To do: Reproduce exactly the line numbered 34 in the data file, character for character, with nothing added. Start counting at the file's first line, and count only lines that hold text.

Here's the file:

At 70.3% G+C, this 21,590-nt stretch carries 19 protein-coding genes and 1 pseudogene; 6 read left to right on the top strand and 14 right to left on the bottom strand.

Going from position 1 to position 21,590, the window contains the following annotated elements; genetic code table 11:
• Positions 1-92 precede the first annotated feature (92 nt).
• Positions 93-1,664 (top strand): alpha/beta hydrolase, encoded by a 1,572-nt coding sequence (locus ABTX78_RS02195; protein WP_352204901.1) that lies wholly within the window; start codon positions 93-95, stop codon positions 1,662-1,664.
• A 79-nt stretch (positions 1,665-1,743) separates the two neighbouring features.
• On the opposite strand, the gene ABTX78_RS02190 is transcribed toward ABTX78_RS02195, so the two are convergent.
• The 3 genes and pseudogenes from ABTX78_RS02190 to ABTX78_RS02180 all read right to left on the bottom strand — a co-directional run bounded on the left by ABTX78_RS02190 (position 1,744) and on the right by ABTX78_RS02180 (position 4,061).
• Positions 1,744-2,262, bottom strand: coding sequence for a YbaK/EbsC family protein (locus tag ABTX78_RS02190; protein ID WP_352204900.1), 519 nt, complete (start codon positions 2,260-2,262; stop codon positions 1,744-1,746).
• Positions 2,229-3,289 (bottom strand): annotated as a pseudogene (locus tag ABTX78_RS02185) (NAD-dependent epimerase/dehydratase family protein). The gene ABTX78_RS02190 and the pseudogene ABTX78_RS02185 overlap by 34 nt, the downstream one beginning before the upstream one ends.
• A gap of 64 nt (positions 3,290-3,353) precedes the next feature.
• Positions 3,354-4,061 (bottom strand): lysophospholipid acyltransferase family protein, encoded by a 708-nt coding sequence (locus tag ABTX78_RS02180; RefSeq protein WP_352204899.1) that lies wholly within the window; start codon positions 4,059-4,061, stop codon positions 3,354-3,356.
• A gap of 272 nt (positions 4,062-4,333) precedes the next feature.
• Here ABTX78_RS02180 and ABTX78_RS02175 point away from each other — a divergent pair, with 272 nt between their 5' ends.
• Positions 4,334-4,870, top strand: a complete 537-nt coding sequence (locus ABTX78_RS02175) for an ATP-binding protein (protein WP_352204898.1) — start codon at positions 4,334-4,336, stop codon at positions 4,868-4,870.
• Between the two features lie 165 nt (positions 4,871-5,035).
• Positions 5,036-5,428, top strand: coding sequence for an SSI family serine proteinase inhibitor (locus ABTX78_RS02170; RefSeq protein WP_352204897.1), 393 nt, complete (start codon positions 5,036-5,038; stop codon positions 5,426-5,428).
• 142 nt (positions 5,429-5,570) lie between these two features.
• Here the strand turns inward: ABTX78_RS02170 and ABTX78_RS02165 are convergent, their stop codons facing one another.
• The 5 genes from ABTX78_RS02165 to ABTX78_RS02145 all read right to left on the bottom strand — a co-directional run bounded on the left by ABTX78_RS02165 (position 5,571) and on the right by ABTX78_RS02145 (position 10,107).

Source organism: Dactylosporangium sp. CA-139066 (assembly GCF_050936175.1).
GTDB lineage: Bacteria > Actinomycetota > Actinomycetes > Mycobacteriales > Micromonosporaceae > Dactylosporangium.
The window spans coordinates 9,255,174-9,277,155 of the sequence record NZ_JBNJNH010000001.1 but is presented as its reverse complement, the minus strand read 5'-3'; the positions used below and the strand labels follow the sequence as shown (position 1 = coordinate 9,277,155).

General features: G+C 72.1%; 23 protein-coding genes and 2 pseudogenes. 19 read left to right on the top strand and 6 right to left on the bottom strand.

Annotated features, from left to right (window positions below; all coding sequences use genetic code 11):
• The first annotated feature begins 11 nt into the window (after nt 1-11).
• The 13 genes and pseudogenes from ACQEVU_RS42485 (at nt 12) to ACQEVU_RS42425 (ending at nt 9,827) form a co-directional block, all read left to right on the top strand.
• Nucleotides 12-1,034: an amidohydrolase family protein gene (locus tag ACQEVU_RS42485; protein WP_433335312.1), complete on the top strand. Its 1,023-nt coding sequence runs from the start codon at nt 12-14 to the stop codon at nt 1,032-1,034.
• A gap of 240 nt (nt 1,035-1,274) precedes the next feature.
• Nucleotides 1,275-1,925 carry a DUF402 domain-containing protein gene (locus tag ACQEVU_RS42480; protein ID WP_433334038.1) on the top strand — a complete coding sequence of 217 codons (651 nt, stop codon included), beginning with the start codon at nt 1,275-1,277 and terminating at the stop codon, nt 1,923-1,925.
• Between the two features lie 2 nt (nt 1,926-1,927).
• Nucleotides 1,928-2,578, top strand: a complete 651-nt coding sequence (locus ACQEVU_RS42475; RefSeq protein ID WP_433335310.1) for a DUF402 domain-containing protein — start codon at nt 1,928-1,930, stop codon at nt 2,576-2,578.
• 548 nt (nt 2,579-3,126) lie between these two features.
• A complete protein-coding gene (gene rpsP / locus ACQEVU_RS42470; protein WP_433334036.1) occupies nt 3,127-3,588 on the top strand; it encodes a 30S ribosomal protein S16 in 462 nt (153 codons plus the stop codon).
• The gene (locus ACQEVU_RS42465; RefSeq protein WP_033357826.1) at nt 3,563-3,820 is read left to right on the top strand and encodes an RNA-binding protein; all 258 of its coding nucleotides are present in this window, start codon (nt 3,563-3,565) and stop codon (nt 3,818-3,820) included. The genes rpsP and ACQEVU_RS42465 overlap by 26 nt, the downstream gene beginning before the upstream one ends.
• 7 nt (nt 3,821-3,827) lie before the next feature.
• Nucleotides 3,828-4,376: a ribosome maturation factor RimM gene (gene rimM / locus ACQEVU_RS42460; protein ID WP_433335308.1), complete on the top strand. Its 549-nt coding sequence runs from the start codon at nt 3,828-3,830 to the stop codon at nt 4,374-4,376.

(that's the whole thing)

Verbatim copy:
• The gene (locus ACQEVU_RS42465; RefSeq protein WP_033357826.1) at nt 3,563-3,820 is read left to right on the top strand and encodes an RNA-binding protein; all 258 of its coding nucleotides are present in this window, start codon (nt 3,563-3,565) and stop codon (nt 3,818-3,820) included. The genes rpsP and ACQEVU_RS42465 overlap by 26 nt, the downstream gene beginning before the upstream one ends.